Modalities for Effective Chronic Pain Relief to Use At-Home
Dr. Wajde Dabah, an Interventional Pain Specialist out of Chicago, IL discusses different modalities you can use while the “stay at home” orders are in place.
While so many patients who suffer with advanced pain are needing or choosing to stay at home, it can be difficult for physicians and therapists to provide all of the usual treatment options. As a temporary solution, it might be easier to just prescribe more pain medications, or it may be the only thing that clinicians feel they can do for their patients during this time. However, there are a lot of long-term negative consequences of increasing prescriptions of narcotics for pain, not only for the patients taking the medication, but also for society as a whole. In order to avoid that, we’ve listed below some effective modalities for treating pain to use as alternatives to Schedule II or III pain medications:
Some studies show that bracing decreases narcotic consumption, improves pain scores and reduces the chance of re-injury. Many companies that provide bracing will send the product (with a physician’s order) directly to the home of the patient and provide virtual assistance for instruction.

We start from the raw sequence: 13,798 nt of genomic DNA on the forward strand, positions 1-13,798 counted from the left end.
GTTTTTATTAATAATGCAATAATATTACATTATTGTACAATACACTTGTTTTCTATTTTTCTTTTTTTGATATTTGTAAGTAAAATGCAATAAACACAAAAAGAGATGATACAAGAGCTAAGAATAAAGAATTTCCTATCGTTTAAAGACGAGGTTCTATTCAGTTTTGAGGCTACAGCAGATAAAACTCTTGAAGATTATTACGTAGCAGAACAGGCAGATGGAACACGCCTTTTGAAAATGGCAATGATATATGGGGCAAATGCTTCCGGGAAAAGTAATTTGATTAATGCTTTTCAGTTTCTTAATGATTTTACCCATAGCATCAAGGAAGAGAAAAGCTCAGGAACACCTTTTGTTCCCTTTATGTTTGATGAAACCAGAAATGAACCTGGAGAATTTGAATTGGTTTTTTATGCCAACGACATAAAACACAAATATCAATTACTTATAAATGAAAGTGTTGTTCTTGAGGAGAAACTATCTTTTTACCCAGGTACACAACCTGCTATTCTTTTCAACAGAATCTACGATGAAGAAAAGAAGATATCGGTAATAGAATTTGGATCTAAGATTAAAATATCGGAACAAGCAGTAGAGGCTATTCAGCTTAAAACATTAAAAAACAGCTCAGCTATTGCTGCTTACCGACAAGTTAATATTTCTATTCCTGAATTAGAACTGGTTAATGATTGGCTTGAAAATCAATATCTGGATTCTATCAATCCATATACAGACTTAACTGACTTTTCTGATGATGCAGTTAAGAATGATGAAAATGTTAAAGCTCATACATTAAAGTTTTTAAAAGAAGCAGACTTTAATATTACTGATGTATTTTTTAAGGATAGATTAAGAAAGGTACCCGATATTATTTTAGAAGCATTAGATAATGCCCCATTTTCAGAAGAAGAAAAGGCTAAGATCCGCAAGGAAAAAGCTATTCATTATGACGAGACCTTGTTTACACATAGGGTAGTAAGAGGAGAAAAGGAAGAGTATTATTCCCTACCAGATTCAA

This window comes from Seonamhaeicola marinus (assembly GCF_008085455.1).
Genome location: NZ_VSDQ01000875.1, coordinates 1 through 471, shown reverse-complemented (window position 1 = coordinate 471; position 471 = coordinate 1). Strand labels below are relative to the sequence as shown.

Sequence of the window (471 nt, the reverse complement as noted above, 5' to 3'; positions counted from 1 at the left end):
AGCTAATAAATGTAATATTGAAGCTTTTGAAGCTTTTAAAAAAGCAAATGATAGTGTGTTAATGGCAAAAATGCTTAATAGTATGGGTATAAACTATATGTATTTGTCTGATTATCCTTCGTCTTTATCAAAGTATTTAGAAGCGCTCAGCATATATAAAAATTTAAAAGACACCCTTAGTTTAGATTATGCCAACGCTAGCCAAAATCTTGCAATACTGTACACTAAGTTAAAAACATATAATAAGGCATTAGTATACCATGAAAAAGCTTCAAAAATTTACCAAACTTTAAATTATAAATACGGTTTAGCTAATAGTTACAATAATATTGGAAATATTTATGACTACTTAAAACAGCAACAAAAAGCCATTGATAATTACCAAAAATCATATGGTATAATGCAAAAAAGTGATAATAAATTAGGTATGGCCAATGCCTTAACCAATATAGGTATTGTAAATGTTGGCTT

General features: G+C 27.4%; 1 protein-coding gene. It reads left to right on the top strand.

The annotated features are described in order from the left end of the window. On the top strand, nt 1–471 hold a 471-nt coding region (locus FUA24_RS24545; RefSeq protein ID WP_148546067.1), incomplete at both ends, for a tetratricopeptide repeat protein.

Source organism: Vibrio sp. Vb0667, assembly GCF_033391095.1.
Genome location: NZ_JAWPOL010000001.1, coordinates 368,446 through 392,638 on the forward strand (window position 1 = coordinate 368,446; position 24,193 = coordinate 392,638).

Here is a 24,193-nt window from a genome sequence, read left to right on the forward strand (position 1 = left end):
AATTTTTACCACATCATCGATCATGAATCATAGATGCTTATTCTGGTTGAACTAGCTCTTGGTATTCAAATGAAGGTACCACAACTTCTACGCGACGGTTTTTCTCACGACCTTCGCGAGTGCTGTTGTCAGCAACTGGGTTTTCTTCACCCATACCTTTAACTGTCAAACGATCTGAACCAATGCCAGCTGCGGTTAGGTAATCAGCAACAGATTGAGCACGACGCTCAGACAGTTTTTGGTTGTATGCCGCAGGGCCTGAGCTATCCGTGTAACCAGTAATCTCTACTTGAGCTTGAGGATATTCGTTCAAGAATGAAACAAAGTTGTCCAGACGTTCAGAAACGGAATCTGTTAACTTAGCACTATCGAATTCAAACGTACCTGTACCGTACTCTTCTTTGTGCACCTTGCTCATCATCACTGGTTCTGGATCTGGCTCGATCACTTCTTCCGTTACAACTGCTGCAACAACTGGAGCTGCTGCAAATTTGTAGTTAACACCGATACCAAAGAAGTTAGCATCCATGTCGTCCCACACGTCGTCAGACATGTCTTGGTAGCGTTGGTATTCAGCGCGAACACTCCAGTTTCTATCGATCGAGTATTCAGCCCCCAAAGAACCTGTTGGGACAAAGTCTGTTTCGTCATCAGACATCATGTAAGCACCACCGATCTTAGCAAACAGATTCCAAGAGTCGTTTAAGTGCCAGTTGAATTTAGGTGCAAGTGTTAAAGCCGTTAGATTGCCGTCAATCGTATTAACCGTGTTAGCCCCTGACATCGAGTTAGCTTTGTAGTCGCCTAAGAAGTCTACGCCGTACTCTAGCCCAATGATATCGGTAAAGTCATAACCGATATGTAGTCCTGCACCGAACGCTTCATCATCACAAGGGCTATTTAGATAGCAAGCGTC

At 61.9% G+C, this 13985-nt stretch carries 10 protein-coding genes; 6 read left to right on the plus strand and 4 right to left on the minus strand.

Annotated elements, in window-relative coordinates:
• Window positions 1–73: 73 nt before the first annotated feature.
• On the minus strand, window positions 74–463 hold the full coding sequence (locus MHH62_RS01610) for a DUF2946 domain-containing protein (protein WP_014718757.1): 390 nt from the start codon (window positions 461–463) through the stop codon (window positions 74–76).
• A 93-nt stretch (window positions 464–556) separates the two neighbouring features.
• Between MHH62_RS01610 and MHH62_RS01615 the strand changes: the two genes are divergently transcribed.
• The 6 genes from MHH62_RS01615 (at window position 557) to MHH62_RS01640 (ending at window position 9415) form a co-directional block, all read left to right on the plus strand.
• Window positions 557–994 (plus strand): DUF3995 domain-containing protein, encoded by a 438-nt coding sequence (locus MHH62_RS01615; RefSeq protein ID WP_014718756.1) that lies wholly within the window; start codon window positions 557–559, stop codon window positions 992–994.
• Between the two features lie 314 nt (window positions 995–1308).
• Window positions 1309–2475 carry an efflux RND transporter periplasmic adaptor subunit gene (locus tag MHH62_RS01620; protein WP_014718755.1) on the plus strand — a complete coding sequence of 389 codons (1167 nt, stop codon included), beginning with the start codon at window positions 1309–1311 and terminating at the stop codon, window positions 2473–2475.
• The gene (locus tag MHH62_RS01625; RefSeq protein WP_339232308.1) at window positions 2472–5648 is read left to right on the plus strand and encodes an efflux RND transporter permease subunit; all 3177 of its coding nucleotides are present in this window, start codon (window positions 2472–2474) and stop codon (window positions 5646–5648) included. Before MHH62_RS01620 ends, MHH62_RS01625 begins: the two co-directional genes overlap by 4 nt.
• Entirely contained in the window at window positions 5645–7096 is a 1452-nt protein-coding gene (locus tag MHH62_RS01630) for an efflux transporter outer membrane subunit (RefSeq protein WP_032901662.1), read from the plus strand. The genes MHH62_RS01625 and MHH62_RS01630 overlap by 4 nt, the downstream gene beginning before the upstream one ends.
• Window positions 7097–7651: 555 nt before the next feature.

Some Physical Therapy locations are still open, but the majority may not be accessible, or patients may be worried about a greater risk of exposure to COVID-19 if they leave their home. So, some Physical Therapists are able to visit the patient’s home, but both therapist and patient should be taking the appropriate precautions such as wearing protective masks and gloves.
Electrical Stimulation / H-Wave
H-Wave is a unique form of electrical stimulation that provides effective, on-demand pain relief and long-term rehabilitative benefits. Many people may confuse H-Wave with other e-stim devices like TENS, however H-Wave is significantly different in the results it creates within the body. For example, H‑Wave has been shown to increase blood flow and lymphatic drainage; therefore decreasing swelling, improving tissue regeneration, and increasing range of motion. For patients who have more mild levels of pain, a TENS may be sufficient, but those with more significant, persistent or chronic pain would benefit from utilizing a modality like the H‑Wave device instead.
The last thing to consider would be non-narcotic medications as adjunct therapy to home exercise or the treatment options listed above. These would be better than controlled substances for pain since the negative side effects aren’t as severe with short-term use, and it would help to avoid an increase in narcotic pain prescriptions.
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